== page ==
Here is some news that will no doubt make more than one Palm Beach county criminal defense attorney happy. (I know that a few former Palm Beach County prosecutors will probably be happy too!) The Palm Beach Post reports that Michael McAuliffe announced that he will not seek reelection as the Palm Beach County State Attorney because he has been presented with a “compelling opportunity” in the private sector. In his announcement, McAuliffe also stated that he had “achieved the goals [he] outlined at the start of [his] tenure.”
Wow. Must be nice to be able to say that you’ve reached all your goals after being the head of a large government office for only 4 years. McAuliffe was only elected in 2008, and his longtime predecessor, Barry Krischer, served in the same position for 16 years!
In an earlier post, I noted how defendants David Slocum and Emmanuel Paul were requesting that a Palm Beach County Judge reduce their life sentences based on the United States Supreme Court decision of Graham v. Florida, 130 S.Ct. 2011 (2010). Well, it looks like they may have gotten their wishes just in time for the holidays. The Sun Sentinel reports that on December 20, 2011, Judge Garrison reduced Paul’s sentence to 27 years, and Slocum’s to 29 years. If Paul and Slocum receive gain time, they could be out in possibly 6 to 10 years. Let’s hope that when they are released, Paul and Slocum don’t squander what may be their gift of a lifetime.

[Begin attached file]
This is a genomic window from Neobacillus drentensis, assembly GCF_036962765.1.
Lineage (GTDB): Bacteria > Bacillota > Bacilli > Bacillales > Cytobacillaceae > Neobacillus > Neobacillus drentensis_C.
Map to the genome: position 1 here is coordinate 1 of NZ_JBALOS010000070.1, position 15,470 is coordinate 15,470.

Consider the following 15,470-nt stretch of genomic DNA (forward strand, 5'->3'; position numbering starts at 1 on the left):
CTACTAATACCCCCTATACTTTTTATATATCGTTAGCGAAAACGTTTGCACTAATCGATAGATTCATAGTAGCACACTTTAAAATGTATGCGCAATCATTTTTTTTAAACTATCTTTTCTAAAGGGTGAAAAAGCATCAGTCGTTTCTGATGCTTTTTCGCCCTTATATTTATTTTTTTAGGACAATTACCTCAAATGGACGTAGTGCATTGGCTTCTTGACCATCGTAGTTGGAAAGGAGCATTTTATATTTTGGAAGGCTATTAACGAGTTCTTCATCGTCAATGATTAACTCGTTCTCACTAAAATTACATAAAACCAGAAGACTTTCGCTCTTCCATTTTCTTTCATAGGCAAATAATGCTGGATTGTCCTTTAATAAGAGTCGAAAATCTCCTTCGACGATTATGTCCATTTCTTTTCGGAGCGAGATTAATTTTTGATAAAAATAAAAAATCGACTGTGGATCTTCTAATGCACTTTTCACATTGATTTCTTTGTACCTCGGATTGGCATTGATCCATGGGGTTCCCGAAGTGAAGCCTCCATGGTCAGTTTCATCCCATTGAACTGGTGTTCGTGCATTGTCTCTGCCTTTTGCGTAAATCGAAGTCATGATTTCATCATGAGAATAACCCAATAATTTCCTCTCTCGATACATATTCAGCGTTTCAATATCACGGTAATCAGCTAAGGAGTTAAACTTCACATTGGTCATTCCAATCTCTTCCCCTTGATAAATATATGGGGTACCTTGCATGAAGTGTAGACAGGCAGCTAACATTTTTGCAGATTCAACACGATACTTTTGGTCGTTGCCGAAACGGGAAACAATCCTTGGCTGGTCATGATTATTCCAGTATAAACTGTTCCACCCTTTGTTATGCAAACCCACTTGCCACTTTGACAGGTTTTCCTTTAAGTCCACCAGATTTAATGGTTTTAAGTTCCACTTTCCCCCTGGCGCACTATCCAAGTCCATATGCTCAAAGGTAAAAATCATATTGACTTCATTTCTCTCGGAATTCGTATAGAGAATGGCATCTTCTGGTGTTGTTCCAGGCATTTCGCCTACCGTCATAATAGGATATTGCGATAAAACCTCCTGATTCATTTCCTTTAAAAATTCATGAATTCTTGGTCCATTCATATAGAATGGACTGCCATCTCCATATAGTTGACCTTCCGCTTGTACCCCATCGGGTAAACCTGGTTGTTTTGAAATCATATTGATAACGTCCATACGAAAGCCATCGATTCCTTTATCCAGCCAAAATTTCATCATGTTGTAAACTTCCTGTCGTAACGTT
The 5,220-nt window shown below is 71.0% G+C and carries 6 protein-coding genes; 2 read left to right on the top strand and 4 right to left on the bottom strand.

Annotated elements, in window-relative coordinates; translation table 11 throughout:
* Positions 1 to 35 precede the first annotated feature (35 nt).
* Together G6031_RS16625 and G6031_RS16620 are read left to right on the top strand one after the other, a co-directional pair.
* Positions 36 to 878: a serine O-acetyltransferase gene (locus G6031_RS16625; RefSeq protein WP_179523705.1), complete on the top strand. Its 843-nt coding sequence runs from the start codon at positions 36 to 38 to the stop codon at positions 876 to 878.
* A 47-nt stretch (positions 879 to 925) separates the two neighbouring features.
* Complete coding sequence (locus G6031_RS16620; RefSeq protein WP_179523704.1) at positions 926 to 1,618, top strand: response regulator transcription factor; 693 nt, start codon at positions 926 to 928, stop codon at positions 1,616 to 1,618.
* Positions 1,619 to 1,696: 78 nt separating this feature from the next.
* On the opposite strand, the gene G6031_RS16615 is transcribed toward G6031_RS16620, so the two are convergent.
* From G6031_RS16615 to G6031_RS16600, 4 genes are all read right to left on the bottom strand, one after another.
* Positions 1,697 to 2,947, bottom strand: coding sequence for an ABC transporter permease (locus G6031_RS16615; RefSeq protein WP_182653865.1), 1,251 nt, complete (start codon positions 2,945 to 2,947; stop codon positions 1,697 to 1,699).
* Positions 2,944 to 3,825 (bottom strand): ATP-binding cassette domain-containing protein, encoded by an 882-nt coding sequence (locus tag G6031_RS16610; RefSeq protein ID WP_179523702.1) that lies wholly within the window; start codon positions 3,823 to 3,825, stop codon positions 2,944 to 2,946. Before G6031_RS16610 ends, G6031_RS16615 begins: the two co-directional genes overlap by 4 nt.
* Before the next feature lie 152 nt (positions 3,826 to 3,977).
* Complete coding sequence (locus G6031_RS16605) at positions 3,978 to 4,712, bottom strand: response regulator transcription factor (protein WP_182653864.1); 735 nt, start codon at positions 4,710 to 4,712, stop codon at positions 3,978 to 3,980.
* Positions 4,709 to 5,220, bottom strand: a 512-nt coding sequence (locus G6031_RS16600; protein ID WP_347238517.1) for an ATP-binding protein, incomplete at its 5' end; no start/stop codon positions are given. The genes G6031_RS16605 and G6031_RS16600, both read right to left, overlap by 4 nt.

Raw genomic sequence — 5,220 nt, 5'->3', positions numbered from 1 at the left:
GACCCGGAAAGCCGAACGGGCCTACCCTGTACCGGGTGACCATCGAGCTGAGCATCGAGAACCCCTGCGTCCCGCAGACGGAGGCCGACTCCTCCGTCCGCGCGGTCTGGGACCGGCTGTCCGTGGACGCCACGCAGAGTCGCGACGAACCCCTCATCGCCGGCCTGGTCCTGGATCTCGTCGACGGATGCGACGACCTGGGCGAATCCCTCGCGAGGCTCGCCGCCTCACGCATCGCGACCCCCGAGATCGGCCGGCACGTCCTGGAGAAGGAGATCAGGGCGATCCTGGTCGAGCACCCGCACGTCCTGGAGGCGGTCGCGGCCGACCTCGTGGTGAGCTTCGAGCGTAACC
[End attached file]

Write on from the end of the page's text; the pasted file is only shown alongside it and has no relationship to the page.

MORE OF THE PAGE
It’s not every day that a convicted person gets the chance to walk free from prison after being sentenced to life without parole, but that’s exactly what two local criminal Defendants have asked a local court to allow them to do. As reported by both the Sun Sentinel and the Palm Beach Post, defendants David Slocum and Emmanuel Paul argued to Palm Beach County Circuit Judge Edward Garrison that he erred in 1995 when he sentenced the two of them, who were 16 years old at the time, to life in prison for raping an individual named Jenny Clark, a 17 year-old student from Switzerland. At a hearing conducted on Tuesday, November 21, 2011, the court took testimony and listened to argument of counsel. Rather than ruling from the bench, the Court has reset the matter for continued hearings on December 15 and 16, 2011.